You do get that sense when you enter the Office. The Chicago Office is downstairs from the Aviary; in New York it is behind a wooden door just past the Aviary’s cocktail-assembly station. Suddenly faceless hotel luxury gives way to a den of leather club chairs, parquet floors, clothbound books, manual typewriters, contemporary art, eccentric antiques.

The two Offices are usually called speakeasies. This one looks to me more like the library of stately Wayne Manor.

The theme is tradition. This being an Achatz project, the theme is pushed to its limits and beyond. Micah Melton, the beverage director of both lounges (in both cities), scours auctions and private sales for old bottles of spirits. Some of the older ones go here for $ 500 an ounce or more, straight up. Others are mixed into what the menu calls “dusty bottle cocktails.”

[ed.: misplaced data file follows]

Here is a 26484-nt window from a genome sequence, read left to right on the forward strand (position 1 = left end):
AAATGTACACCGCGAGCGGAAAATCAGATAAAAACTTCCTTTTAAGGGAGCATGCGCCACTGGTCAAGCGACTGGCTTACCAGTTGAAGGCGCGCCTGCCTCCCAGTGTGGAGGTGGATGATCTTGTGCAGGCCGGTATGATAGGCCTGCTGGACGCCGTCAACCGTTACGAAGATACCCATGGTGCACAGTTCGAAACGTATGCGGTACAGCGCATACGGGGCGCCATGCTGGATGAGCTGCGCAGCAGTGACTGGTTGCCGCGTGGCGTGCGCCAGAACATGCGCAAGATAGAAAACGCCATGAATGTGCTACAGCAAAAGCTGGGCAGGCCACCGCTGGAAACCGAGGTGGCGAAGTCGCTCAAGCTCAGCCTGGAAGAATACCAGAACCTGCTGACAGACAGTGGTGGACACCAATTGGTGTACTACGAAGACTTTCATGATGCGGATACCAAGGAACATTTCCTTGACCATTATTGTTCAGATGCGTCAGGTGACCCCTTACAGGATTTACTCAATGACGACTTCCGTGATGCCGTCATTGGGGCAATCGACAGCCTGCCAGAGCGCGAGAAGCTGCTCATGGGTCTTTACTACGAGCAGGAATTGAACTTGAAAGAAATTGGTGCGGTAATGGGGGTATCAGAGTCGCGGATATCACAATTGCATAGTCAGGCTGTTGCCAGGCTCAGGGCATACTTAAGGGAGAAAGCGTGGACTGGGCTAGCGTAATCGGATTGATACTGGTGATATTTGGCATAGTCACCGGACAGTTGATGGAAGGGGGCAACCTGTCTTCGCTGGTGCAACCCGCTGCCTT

As a way to get rid of money, this is both alluring and appalling. I couldn’t bring myself to order a $ 475 old-fashioned stirred from bourbon bottled in 1969. But I couldn’t resist learning what happens when 75 grams of shaved truffle soak in a bottle of Chartreuse. (It’s fascinating, but not more delicious than untruffled Chartreuse.)

The short food menu appears to have been printed by letterpress. On it are a number of time-honored plutocratic pleasures, such as cold oysters, foie gras terrine, and a really fine and forcefully seasoned tartare of ivory-veined rib-eye.

Steamed mussels in cream with leeks and bacon are $ 35. If any pot of mussels is worth that much money, this is it. Vegetable crudités may sound like nothing. They’re very much something, a miniature forest of fruits and vegetables treated this way and that, then set on chipped ice with a dip — a harmonious, understated vadouvan-squash cream the last time I went.